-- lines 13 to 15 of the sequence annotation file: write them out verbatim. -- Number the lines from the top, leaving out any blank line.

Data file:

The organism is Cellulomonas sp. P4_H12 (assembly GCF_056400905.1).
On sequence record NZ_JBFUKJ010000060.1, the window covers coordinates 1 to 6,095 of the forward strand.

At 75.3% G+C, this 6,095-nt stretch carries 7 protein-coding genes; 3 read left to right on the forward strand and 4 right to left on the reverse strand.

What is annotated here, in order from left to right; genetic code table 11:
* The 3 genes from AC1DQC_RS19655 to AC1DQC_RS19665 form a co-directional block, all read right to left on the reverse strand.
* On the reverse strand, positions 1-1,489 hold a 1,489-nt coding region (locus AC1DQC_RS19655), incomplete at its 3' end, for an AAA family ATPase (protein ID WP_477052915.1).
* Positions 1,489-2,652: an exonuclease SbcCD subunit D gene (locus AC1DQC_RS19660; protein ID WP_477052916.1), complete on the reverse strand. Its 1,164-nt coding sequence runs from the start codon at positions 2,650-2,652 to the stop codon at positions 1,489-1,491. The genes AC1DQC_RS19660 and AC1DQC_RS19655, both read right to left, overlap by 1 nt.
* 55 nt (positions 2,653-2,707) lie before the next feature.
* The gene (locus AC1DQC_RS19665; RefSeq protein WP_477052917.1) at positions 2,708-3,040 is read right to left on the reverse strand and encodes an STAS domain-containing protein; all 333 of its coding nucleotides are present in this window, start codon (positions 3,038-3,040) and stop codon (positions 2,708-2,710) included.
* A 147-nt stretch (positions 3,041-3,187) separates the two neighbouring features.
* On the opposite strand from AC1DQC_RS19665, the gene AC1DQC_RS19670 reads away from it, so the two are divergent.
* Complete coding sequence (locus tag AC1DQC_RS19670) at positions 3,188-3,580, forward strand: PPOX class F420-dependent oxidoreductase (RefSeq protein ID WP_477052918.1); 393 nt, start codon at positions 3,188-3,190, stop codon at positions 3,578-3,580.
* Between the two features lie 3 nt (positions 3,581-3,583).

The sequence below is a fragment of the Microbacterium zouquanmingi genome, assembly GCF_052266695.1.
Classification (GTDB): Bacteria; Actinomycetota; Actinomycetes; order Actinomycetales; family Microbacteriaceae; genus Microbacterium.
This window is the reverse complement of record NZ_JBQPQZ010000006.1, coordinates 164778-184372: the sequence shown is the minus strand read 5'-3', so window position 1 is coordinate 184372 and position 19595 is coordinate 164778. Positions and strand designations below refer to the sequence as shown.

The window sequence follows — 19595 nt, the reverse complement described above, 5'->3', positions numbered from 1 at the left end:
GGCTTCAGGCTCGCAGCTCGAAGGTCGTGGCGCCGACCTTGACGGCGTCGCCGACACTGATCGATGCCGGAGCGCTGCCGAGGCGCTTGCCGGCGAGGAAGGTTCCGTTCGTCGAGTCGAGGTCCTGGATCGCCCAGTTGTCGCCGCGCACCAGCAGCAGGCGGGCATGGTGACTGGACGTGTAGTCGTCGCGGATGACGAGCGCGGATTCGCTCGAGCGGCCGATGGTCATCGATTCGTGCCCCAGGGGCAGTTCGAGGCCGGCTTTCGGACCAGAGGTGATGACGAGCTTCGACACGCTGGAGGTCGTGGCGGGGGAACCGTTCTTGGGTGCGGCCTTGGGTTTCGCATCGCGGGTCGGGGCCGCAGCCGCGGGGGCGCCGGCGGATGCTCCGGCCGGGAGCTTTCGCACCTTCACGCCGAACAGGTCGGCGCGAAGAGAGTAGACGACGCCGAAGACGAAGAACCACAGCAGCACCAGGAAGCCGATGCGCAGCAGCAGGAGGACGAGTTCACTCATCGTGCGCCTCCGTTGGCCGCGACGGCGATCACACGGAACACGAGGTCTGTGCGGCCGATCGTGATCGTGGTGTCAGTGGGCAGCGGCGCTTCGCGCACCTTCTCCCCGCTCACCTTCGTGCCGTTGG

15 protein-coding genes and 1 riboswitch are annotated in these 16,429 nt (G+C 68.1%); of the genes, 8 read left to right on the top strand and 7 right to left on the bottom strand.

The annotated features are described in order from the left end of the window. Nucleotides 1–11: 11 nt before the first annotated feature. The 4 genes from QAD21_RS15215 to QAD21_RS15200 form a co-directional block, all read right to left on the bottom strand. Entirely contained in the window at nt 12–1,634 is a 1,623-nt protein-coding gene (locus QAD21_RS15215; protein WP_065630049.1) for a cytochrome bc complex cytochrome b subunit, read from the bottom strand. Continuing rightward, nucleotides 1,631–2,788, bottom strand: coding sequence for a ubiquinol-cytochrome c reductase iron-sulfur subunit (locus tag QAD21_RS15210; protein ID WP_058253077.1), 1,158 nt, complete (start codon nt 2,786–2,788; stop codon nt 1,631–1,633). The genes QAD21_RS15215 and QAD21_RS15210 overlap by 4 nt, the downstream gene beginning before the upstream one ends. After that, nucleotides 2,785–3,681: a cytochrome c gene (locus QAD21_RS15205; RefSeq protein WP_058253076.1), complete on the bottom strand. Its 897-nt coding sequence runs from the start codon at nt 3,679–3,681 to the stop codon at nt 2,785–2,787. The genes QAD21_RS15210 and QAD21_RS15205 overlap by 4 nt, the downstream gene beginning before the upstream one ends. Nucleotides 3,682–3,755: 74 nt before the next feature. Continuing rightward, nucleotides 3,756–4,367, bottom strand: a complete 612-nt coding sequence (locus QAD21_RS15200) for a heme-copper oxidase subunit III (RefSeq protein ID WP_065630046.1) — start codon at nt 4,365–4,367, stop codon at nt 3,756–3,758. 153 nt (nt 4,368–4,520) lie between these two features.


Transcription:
* Between the two features lie 3 nt (positions 3,581-3,583).

The sequence below is a fragment of the Microbacterium zouquanmingi genome, assembly GCF_052266695.1.
Classification (GTDB): Bacteria; Actinomycetota; Actinomycetes; order Actinomycetales; family Microbacteriaceae; genus Microbacterium.